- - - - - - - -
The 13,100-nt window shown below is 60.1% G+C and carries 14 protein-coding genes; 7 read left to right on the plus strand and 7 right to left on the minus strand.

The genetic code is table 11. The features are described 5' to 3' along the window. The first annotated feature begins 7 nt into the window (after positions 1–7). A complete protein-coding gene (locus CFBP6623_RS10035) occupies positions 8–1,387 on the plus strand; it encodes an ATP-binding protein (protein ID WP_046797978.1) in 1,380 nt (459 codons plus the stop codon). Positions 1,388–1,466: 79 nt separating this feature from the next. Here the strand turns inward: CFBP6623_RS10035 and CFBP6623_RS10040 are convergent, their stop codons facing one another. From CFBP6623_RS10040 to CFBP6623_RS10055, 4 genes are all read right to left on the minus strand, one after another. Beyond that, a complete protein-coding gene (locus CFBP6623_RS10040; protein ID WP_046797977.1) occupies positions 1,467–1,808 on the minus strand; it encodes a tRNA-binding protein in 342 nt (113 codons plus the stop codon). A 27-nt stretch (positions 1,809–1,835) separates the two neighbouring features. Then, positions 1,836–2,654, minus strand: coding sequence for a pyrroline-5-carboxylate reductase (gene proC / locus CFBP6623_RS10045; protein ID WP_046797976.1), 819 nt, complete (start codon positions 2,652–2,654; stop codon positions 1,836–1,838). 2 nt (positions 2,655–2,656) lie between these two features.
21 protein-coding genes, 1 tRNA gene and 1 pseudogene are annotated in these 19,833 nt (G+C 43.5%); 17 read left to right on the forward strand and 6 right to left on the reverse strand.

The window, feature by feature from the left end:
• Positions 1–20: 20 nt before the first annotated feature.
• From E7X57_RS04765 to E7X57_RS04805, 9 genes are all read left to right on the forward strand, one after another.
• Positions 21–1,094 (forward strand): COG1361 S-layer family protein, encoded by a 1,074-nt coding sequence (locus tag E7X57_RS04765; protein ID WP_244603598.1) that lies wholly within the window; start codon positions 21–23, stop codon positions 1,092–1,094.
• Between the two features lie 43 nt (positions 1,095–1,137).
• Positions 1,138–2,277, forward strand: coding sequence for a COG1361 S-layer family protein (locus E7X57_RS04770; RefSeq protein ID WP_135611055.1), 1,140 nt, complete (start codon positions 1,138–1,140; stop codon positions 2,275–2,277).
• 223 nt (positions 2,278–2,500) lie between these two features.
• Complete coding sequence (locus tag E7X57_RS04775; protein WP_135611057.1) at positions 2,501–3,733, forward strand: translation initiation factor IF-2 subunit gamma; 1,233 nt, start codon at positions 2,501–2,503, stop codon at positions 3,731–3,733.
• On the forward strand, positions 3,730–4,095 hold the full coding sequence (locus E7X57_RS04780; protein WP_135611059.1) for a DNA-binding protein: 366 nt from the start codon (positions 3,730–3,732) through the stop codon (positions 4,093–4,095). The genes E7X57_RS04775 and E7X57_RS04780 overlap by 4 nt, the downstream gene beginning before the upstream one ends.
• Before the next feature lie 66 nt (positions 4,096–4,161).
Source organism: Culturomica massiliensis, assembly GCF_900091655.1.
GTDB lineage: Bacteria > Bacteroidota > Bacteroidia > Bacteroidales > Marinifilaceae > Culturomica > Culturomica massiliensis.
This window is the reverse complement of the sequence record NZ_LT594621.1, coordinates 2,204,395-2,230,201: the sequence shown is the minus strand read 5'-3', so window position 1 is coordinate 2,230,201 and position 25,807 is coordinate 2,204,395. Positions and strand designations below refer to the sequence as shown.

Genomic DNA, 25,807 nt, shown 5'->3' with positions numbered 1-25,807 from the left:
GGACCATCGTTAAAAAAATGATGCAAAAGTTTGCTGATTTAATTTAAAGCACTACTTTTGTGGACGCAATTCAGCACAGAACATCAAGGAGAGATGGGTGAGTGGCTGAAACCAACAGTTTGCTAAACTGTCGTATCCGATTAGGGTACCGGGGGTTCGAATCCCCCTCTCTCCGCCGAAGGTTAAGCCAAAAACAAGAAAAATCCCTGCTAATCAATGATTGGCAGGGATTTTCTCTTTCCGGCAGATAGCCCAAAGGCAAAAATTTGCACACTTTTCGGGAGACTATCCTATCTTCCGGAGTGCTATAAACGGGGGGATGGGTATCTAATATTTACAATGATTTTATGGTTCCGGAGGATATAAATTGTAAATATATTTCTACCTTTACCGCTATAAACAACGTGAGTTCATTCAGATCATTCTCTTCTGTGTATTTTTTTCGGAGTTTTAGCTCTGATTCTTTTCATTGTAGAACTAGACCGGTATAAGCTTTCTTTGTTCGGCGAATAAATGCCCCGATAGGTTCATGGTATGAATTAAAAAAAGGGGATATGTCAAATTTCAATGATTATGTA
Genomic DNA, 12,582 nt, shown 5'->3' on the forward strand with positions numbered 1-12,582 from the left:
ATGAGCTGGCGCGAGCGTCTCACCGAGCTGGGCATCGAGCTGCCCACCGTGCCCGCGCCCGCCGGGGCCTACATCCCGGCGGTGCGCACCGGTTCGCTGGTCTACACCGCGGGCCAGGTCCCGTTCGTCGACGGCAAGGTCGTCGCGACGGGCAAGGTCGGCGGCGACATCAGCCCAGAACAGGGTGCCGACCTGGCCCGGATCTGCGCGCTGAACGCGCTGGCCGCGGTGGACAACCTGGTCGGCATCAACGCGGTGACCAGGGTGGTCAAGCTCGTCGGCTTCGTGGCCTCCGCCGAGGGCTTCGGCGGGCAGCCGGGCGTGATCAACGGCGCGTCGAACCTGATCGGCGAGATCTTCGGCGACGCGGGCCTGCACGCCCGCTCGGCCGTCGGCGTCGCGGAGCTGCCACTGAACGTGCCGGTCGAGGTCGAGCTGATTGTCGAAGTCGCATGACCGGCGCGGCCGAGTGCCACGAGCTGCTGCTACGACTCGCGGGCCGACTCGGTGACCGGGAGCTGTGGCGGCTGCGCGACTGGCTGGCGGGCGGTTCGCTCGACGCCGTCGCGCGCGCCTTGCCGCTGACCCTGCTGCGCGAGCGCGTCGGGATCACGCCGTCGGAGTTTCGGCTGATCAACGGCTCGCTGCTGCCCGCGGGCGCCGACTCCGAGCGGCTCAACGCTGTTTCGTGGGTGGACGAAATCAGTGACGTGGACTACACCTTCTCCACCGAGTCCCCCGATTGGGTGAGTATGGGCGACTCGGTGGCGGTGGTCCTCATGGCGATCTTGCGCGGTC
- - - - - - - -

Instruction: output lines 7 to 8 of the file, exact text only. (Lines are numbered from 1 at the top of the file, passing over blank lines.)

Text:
• Positions 21–1,094 (forward strand): COG1361 S-layer family protein, encoded by a 1,074-nt coding sequence (locus tag E7X57_RS04765; protein ID WP_244603598.1) that lies wholly within the window; start codon positions 21–23, stop codon positions 1,092–1,094.
• Between the two features lie 43 nt (positions 1,095–1,137).